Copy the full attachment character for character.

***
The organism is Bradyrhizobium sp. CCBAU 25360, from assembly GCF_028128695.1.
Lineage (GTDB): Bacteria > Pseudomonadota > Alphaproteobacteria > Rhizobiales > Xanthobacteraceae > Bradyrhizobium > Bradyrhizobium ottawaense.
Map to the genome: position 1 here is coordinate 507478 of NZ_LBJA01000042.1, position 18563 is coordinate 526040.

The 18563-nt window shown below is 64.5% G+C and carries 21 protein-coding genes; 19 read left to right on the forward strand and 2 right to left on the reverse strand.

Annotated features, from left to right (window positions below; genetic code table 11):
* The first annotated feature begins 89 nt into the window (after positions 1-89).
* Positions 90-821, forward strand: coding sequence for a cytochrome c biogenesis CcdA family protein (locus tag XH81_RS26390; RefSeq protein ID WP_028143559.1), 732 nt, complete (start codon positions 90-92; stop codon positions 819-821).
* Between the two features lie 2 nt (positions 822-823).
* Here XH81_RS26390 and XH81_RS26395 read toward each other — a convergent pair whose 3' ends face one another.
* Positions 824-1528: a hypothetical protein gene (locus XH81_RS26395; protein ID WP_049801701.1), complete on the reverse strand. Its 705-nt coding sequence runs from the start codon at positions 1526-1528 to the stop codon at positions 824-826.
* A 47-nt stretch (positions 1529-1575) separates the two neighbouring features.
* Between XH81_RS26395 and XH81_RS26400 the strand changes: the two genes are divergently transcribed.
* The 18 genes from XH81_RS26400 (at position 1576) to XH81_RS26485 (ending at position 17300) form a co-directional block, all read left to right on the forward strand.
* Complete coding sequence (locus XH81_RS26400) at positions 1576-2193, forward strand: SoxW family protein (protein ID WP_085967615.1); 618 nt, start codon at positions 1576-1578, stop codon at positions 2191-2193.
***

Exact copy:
The organism is Bradyrhizobium sp. CCBAU 25360, from assembly GCF_028128695.1.
Lineage (GTDB): Bacteria > Pseudomonadota > Alphaproteobacteria > Rhizobiales > Xanthobacteraceae > Bradyrhizobium > Bradyrhizobium ottawaense.
Map to the genome: position 1 here is coordinate 507478 of NZ_LBJA01000042.1, position 18563 is coordinate 526040.

The 18563-nt window shown below is 64.5% G+C and carries 21 protein-coding genes; 19 read left to right on the forward strand and 2 right to left on the reverse strand.

Annotated features, from left to right (window positions below; genetic code table 11):
* The first annotated feature begins 89 nt into the window (after positions 1-89).
* Positions 90-821, forward strand: coding sequence for a cytochrome c biogenesis CcdA family protein (locus tag XH81_RS26390; RefSeq protein ID WP_028143559.1), 732 nt, complete (start codon positions 90-92; stop codon positions 819-821).
* Between the two features lie 2 nt (positions 822-823).
* Here XH81_RS26390 and XH81_RS26395 read toward each other — a convergent pair whose 3' ends face one another.
* Positions 824-1528: a hypothetical protein gene (locus XH81_RS26395; protein ID WP_049801701.1), complete on the reverse strand. Its 705-nt coding sequence runs from the start codon at positions 1526-1528 to the stop codon at positions 824-826.
* A 47-nt stretch (positions 1529-1575) separates the two neighbouring features.
* Between XH81_RS26395 and XH81_RS26400 the strand changes: the two genes are divergently transcribed.
* The 18 genes from XH81_RS26400 (at position 1576) to XH81_RS26485 (ending at position 17300) form a co-directional block, all read left to right on the forward strand.
* Complete coding sequence (locus XH81_RS26400) at positions 1576-2193, forward strand: SoxW family protein (protein ID WP_085967615.1); 618 nt, start codon at positions 1576-1578, stop codon at positions 2191-2193.